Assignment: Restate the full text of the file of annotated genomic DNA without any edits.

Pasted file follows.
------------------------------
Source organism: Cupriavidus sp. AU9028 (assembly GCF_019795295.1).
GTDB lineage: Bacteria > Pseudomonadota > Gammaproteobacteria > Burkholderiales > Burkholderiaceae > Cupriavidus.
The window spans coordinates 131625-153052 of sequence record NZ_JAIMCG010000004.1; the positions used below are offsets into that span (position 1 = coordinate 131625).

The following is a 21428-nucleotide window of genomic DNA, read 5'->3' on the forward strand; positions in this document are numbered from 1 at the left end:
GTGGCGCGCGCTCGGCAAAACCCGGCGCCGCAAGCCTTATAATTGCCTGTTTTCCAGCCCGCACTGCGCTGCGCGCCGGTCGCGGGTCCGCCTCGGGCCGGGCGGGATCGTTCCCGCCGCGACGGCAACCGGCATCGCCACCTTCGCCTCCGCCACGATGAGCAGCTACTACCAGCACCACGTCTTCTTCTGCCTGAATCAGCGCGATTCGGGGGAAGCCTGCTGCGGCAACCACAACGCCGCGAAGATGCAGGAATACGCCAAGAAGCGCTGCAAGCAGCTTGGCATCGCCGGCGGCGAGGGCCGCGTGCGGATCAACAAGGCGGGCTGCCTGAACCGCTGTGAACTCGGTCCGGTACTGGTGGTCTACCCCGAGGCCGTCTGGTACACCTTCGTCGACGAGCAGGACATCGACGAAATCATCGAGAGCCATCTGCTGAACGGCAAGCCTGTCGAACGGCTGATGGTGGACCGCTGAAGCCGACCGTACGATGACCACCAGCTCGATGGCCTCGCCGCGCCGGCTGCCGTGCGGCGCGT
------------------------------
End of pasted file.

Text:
Source organism: Cupriavidus sp. AU9028 (assembly GCF_019795295.1).
GTDB lineage: Bacteria > Pseudomonadota > Gammaproteobacteria > Burkholderiales > Burkholderiaceae > Cupriavidus.
The window spans coordinates 131625-153052 of sequence record NZ_JAIMCG010000004.1; the positions used below are offsets into that span (position 1 = coordinate 131625).

The following is a 21428-nucleotide window of genomic DNA, read 5'->3' on the forward strand; positions in this document are numbered from 1 at the left end:
GTGGCGCGCGCTCGGCAAAACCCGGCGCCGCAAGCCTTATAATTGCCTGTTTTCCAGCCCGCACTGCGCTGCGCGCCGGTCGCGGGTCCGCCTCGGGCCGGGCGGGATCGTTCCCGCCGCGACGGCAACCGGCATCGCCACCTTCGCCTCCGCCACGATGAGCAGCTACTACCAGCACCACGTCTTCTTCTGCCTGAATCAGCGCGATTCGGGGGAAGCCTGCTGCGGCAACCACAACGCCGCGAAGATGCAGGAATACGCCAAGAAGCGCTGCAAGCAGCTTGGCATCGCCGGCGGCGAGGGCCGCGTGCGGATCAACAAGGCGGGCTGCCTGAACCGCTGTGAACTCGGTCCGGTACTGGTGGTCTACCCCGAGGCCGTCTGGTACACCTTCGTCGACGAGCAGGACATCGACGAAATCATCGAGAGCCATCTGCTGAACGGCAAGCCTGTCGAACGGCTGATGGTGGACCGCTGAAGCCGACCGTACGATGACCACCAGCTCGATGGCCTCGCCGCGCCGGCTGCCGTGCGGCGCGT